What To Say And How To Behave In A Networking Meeting
By Gerald Walsh ©
In last week’s blog, I outlined some of the strategies you might follow to get in front of potential employers.
So, what should you say and how should you conduct yourself in one of these meetings?
Keep in mind that your primary goal is to obtain information and advice from that employer. As tempting as it might be, you should refrain from asking for a job or if there are any openings coming up.
That could be a big turnoff to someone who has agreed to spend time with you and help you. In fact, being too direct and asking for a job could put people on the spot and ultimately hurt your chances if a job does arise down the road.
However, if the employer raises the issue first and asks if you might be interested in a role there, by all means, engage in that discussion – as long as it’s their idea, not yours.
You should come to the meeting fully prepared with specific questions around the information you want to obtain. Here are a few examples:
Does my approach to job search make sense to you?
What do you see as the future trends in your industry?
What other companies or people might you suggest I contact?
Might you be willing to give them a call on my behalf?
Is it okay if I mention your name?
Can you take a look at my resume and offer me some feedback?
Do you know the names of any recruiters who specialize in my field?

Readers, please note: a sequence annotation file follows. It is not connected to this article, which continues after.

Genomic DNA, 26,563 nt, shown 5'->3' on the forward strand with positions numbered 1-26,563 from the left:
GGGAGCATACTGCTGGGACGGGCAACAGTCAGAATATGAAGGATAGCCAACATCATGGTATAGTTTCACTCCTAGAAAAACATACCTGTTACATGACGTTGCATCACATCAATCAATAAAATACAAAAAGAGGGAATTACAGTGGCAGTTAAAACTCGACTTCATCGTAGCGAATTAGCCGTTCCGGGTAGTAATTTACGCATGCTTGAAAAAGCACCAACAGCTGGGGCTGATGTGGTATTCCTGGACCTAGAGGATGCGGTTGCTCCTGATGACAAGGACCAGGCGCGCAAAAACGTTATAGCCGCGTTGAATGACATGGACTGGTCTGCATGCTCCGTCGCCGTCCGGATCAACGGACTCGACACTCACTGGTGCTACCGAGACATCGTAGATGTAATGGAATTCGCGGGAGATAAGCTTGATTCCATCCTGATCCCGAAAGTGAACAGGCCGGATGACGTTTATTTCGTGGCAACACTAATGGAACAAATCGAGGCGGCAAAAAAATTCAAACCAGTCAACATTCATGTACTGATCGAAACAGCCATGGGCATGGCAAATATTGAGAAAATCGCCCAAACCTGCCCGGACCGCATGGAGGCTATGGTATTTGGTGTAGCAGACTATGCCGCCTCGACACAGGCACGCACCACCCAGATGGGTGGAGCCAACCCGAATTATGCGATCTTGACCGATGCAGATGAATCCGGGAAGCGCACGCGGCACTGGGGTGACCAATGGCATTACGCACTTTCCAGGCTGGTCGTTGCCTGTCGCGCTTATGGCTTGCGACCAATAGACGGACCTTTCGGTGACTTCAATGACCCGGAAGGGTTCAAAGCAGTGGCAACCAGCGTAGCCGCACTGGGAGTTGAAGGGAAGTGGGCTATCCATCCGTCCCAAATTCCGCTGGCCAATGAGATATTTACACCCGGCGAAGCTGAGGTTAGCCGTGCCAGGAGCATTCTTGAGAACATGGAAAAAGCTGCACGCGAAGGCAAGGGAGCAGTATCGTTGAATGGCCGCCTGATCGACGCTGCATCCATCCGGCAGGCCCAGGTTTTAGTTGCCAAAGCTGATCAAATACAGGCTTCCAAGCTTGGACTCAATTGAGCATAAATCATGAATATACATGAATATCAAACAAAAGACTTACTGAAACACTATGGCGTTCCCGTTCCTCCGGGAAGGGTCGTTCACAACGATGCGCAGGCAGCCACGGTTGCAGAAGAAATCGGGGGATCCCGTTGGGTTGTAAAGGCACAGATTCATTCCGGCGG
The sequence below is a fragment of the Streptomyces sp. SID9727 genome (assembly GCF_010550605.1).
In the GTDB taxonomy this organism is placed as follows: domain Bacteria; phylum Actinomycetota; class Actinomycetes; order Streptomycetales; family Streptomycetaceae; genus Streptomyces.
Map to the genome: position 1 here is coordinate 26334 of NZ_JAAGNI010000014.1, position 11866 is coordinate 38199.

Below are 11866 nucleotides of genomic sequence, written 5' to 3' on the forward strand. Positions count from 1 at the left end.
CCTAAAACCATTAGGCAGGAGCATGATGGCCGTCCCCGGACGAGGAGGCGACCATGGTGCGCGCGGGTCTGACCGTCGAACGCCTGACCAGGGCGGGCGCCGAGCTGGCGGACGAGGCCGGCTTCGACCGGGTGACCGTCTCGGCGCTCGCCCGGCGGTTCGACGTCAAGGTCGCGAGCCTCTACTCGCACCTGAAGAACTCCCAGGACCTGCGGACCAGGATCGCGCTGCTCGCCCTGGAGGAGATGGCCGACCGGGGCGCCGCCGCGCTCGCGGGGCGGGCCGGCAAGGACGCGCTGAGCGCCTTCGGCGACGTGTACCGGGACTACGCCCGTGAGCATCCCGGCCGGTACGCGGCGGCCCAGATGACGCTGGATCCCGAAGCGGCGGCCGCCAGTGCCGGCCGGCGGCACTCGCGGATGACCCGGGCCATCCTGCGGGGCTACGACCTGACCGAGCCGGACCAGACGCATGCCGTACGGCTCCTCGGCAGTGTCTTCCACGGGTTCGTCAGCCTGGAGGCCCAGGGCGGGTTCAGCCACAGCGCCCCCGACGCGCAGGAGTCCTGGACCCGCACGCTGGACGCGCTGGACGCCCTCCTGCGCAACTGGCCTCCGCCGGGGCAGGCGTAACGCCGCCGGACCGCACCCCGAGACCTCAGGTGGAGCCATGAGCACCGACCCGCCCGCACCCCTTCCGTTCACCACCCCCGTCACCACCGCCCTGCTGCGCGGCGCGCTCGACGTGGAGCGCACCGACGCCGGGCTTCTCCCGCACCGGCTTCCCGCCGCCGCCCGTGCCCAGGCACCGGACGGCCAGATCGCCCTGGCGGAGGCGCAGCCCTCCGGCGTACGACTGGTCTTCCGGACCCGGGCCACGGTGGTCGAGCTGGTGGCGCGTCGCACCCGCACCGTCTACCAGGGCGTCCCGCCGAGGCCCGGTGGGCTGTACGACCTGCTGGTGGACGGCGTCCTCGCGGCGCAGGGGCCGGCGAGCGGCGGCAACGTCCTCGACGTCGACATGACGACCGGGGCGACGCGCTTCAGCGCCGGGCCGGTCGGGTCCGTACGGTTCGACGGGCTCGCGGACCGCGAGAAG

Do you have any thoughts on how my skills and background might be transferred to other industries or types of jobs?
Are you aware of any companies in the area with openings in my field?
Having a good list of focused questions will highlight your seriousness and professionalism and help you obtain valuable information for your job search.
In addition to obtaining information and sound advice, you should be thinking about how you build a long-term meaningful relationship with this person – one that is characterized by “give-and-take.”
This means that the relationship should be mutual and of value to both parties involved. Think of ways that you can share your knowledge, resources, time and energy to help the other person.
You must show that you actually care about the relationship. One way to do this is to find common ground with the person by asking good questions about them and their needs, and listening well,
You should also be respectful of the employer’s time and don’t overstay your welcome.
Following the meeting, you must follow up with a thank you note. Regardless of how helpful the information was you have to show your appreciation for their time.
It is also wise to keep that person in the loop by e-mailing them after you’ve met with one of their referrals or after you’ve gotten a job. It will certainly make them feel good if some of the advice they shared has paid off.
To share your thoughts on this blog post, please write me at firstname.lastname@example.org
Gerald Walsh is an executive recruiter, career coach, public speaker and author. During a 25+ year career, he has interviewed more than 15,000 job candidates, completed hundreds of successful searches for a range of organizations and guided many individuals – from young professionals to senior executives – to successful career change. He is the author of “PINNACLE: How to Land the Right Job and Find Fulfillment in Your Career.” You can follow Gerry on Twitter @Gerald_Walsh and LinkedIn.